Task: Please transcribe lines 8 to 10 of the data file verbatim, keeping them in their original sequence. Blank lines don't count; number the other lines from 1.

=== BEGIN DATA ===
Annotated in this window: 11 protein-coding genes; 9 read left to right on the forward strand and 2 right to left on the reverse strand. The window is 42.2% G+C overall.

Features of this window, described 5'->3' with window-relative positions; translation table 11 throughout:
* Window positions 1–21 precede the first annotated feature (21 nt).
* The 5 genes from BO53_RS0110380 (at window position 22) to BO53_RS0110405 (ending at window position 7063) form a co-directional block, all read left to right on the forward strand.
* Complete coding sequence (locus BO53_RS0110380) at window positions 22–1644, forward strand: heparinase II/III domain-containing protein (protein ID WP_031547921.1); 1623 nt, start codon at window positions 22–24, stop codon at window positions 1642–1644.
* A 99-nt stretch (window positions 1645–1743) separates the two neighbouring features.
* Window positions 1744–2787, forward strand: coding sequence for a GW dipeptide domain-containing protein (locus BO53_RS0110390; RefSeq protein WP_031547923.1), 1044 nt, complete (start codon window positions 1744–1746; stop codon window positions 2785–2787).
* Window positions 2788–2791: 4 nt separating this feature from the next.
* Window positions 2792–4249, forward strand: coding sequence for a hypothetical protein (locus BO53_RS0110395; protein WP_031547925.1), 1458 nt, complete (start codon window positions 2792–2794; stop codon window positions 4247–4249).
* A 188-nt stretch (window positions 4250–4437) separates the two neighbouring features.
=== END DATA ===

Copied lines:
* Window positions 2788–2791: 4 nt separating this feature from the next.
* Window positions 2792–4249, forward strand: coding sequence for a hypothetical protein (locus BO53_RS0110395; protein WP_031547925.1), 1458 nt, complete (start codon window positions 2792–2794; stop codon window positions 4247–4249).
* A 188-nt stretch (window positions 4250–4437) separates the two neighbouring features.